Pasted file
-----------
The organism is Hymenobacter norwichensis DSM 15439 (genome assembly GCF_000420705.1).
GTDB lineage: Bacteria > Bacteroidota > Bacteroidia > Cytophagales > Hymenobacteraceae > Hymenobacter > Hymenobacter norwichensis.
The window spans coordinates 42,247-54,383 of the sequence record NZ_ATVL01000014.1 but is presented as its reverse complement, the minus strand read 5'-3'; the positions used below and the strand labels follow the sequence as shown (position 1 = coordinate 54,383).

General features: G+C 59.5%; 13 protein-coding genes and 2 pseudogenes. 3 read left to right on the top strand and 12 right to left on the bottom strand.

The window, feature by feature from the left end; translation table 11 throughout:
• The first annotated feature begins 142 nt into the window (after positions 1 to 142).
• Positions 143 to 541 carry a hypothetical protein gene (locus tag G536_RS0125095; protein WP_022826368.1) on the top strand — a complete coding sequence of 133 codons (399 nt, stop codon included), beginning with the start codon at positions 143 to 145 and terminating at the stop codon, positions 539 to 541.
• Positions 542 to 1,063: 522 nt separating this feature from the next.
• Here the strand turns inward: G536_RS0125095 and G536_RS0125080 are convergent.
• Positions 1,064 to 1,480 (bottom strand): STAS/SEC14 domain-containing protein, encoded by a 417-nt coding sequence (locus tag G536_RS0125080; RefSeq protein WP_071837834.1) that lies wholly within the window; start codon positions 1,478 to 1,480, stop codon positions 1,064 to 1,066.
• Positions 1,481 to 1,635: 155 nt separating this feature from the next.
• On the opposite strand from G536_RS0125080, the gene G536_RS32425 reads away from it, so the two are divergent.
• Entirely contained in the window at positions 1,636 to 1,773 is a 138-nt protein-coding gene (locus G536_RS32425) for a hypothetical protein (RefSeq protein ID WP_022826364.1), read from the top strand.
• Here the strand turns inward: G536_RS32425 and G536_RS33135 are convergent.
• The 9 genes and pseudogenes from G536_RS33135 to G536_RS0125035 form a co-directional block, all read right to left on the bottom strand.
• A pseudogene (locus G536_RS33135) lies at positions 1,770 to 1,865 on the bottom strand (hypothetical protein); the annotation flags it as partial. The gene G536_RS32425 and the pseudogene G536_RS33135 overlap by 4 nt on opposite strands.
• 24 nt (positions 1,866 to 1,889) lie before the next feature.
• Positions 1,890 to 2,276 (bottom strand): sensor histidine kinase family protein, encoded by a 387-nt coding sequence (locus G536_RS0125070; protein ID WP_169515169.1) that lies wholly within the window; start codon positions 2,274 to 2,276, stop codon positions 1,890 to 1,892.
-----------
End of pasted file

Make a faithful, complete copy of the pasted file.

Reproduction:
The organism is Hymenobacter norwichensis DSM 15439 (genome assembly GCF_000420705.1).
GTDB lineage: Bacteria > Bacteroidota > Bacteroidia > Cytophagales > Hymenobacteraceae > Hymenobacter > Hymenobacter norwichensis.
The window spans coordinates 42,247-54,383 of the sequence record NZ_ATVL01000014.1 but is presented as its reverse complement, the minus strand read 5'-3'; the positions used below and the strand labels follow the sequence as shown (position 1 = coordinate 54,383).

General features: G+C 59.5%; 13 protein-coding genes and 2 pseudogenes. 3 read left to right on the top strand and 12 right to left on the bottom strand.

The window, feature by feature from the left end; translation table 11 throughout:
• The first annotated feature begins 142 nt into the window (after positions 1 to 142).
• Positions 143 to 541 carry a hypothetical protein gene (locus tag G536_RS0125095; protein WP_022826368.1) on the top strand — a complete coding sequence of 133 codons (399 nt, stop codon included), beginning with the start codon at positions 143 to 145 and terminating at the stop codon, positions 539 to 541.
• Positions 542 to 1,063: 522 nt separating this feature from the next.
• Here the strand turns inward: G536_RS0125095 and G536_RS0125080 are convergent.
• Positions 1,064 to 1,480 (bottom strand): STAS/SEC14 domain-containing protein, encoded by a 417-nt coding sequence (locus tag G536_RS0125080; RefSeq protein WP_071837834.1) that lies wholly within the window; start codon positions 1,478 to 1,480, stop codon positions 1,064 to 1,066.
• Positions 1,481 to 1,635: 155 nt separating this feature from the next.
• On the opposite strand from G536_RS0125080, the gene G536_RS32425 reads away from it, so the two are divergent.
• Entirely contained in the window at positions 1,636 to 1,773 is a 138-nt protein-coding gene (locus G536_RS32425) for a hypothetical protein (RefSeq protein ID WP_022826364.1), read from the top strand.
• Here the strand turns inward: G536_RS32425 and G536_RS33135 are convergent.
• The 9 genes and pseudogenes from G536_RS33135 to G536_RS0125035 form a co-directional block, all read right to left on the bottom strand.
• A pseudogene (locus G536_RS33135) lies at positions 1,770 to 1,865 on the bottom strand (hypothetical protein); the annotation flags it as partial. The gene G536_RS32425 and the pseudogene G536_RS33135 overlap by 4 nt on opposite strands.
• 24 nt (positions 1,866 to 1,889) lie before the next feature.
• Positions 1,890 to 2,276 (bottom strand): sensor histidine kinase family protein, encoded by a 387-nt coding sequence (locus G536_RS0125070; protein ID WP_169515169.1) that lies wholly within the window; start codon positions 2,274 to 2,276, stop codon positions 1,890 to 1,892.